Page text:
1 Corinthians 2:6–10a
We do, however, speak a message of wisdom among the mature, but not the wisdom of this age or of the rulers of this age, who are coming to nothing. 7 No, we declare God’s wisdom, a mystery that has been hidden and that God destined for our glory before time began. 8 None of the rulers of this age understood it, for if they had, they would not have crucified the Lord of glory. 9 However, as it is written: “What no eye has seen, what no ear has heard, and what no human mind has conceived” — the things God has prepared for those who love him — 10 these are the things God has revealed to us by his Spirit.
After his rejection of human wisdom (1 Cor. 2:1–5), Paul recounts his own “message of wisdom among the mature” (1 Cor. 2:6). In today’s passage, he presents:
- The origin of the wisdom (1 Cor. 2:6b–9)
- The means by which the wisdom is revealed (1 Cor. 2:10–13)
- The recipients of this wisdom (1 Cor. 2:14–16a)
- The outcome of this wisdom (1 Cor. 2:16b).
Paul explains these four points using a series of contrasting statements. As we get into them, you will do well to keep in mind Fee’s insight: “The real contrast is therefore between Christian and non-Christian, between those who have and those who do not have the Spirit. Paul’s concern throughout is to get the Corinthians to understand who they are — in terms of the cross — and to stop acting as non-Spirit people.”
First, the wisdom that comprises Paul’s message is not from this age or its rulers but comes from God (1 Cor. 2:6b–7). By “this age” he means the entire worldly arrangement of power, relationships, money and ideas that opposes God — an arrangement we still have in 2012 — which is already being replaced by the final age to come in which Christ reigns forever.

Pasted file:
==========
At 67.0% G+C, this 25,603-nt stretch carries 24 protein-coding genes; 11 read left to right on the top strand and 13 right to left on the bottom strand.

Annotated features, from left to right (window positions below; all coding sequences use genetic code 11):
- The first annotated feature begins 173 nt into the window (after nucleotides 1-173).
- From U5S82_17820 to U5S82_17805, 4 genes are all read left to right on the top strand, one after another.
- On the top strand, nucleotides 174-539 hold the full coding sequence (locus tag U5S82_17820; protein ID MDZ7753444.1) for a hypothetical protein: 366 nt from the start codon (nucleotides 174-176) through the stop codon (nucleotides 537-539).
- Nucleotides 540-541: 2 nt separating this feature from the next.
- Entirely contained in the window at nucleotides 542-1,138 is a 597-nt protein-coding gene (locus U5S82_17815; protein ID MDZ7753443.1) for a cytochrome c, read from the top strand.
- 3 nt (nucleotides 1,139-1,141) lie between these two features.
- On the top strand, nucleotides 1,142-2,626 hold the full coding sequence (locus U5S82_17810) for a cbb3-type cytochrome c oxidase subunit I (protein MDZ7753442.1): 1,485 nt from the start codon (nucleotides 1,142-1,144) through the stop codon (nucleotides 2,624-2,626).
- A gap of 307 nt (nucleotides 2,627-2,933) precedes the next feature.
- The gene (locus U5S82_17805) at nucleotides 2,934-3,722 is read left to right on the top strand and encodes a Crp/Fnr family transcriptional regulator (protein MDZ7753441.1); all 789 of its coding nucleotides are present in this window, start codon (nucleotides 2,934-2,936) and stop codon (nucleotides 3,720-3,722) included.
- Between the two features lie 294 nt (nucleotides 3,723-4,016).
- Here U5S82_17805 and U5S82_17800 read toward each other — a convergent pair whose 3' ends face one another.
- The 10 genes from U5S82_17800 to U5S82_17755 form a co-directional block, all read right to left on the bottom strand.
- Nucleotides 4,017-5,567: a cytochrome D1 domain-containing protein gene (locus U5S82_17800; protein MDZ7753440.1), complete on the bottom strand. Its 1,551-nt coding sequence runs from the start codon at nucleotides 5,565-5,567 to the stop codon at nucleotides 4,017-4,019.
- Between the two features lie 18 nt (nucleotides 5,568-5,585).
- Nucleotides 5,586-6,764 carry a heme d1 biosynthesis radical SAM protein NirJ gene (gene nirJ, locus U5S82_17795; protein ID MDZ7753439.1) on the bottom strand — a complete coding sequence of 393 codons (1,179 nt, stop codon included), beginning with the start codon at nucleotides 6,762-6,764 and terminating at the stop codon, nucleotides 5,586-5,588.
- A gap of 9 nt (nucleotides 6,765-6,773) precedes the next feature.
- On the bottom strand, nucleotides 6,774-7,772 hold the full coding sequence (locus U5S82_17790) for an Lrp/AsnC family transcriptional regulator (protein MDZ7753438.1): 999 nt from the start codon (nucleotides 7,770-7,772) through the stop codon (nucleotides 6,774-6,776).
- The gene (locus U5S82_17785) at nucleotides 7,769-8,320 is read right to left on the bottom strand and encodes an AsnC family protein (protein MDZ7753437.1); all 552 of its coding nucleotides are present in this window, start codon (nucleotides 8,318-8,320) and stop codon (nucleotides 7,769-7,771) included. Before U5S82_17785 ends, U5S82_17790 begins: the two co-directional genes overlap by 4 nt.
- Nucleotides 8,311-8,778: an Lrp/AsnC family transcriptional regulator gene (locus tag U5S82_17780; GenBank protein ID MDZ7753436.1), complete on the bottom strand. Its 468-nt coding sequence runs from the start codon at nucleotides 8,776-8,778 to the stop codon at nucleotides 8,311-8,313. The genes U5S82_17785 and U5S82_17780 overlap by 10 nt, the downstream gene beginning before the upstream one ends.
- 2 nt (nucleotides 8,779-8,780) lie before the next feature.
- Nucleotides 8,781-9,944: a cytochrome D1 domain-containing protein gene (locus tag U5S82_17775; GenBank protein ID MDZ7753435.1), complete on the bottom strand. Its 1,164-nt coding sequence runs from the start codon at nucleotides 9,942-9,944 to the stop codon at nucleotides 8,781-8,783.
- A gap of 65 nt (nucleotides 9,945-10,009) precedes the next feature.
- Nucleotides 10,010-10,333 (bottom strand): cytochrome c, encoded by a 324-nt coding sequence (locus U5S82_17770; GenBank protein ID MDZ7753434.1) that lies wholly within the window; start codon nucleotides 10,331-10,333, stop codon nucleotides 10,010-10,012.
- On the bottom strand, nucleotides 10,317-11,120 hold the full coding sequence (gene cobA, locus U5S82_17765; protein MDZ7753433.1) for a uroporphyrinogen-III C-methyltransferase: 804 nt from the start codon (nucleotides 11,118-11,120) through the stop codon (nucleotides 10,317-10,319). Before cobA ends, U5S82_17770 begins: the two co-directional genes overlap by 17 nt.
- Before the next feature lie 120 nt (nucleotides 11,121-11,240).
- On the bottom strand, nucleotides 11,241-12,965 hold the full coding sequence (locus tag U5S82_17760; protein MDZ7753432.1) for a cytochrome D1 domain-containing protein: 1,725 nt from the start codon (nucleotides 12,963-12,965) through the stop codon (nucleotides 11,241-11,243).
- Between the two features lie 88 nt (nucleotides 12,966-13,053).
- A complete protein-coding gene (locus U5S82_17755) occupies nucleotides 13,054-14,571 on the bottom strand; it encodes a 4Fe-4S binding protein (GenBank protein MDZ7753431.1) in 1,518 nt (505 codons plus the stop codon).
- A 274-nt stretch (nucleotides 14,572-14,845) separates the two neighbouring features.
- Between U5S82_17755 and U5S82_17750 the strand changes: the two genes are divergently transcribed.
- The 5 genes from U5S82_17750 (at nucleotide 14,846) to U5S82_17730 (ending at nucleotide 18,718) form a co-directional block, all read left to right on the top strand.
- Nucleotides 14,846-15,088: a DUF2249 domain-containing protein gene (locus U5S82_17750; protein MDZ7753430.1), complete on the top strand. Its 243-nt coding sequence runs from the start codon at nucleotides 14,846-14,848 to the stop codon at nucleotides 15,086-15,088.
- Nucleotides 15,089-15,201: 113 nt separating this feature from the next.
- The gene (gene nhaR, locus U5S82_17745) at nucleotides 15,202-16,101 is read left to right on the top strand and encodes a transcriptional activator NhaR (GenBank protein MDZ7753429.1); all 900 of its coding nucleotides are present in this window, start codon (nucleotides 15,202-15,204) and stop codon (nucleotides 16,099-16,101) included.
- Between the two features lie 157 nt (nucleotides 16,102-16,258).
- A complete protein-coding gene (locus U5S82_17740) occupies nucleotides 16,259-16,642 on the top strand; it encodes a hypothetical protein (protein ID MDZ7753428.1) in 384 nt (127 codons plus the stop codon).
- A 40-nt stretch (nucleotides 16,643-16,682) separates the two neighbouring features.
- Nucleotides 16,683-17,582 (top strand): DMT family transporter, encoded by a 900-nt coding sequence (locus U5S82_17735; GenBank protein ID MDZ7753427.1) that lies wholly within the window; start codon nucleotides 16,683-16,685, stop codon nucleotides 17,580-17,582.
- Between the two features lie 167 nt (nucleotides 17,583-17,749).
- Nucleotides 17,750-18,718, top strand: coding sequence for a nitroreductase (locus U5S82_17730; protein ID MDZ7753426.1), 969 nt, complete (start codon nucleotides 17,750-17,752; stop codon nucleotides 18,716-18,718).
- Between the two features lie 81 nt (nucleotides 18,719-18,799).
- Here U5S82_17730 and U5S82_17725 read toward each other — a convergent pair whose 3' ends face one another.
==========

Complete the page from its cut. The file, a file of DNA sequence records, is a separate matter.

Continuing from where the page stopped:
Fee defines the word mystery by saying that it “ordinarily refers to something formerly hidden in God from all human eyes but now revealed in history through Christ and made understandable to his people through the Spirit.” Fee goes on the explain that the mystery is also paradoxical in that it consists of the crucifixion — an expression of the greatest shame and degradation — of “the Lord of glory” (1 Cor. 2:8). Before time began, God determined that his people would attain glory through union with a crucified Christ.
If the rulers of this age had known this mystery, they would never have sealed their own downfall by crucifying Christ (1 Cor. 2:8). The irony is sweet. Paul concludes this idea by quoting a semi-poetic statement of Jewish reflection on the Old Testament (1 Cor. 2:9–10 citing Isa. 64:4):
What no eye has seen, what no ear has heard, and what no human mind has conceived [human wisdom, so treasured by the Corinthians, drew a complete blank] — the things God has prepared for those who love him [which is Christ crucified, to win glory for his people] — 10 these are the things God has revealed to us by his Spirit [Christ has been crucified and the significance is now unveiled to God’s people].
Copyright © 2012 Barry Applewhite. All rights reserved worldwide. Derived from materials created for Christ Fellowship, McKinney, Texas. Used by permission.
 David E. Garland, 1 Corinthians, Baker Exegetical Commentary on the New Testament (Grand Rapids: Baker Academic, 2003) 90.
 Gordon D. Fee, The First Epistle to the Corinthians, The New International Commentary on the New Testament (Grand Rapids: William B. Eerdmans Publishing Company, 1987) 101.
 Fee, The First Epistle to the Corinthians, 105.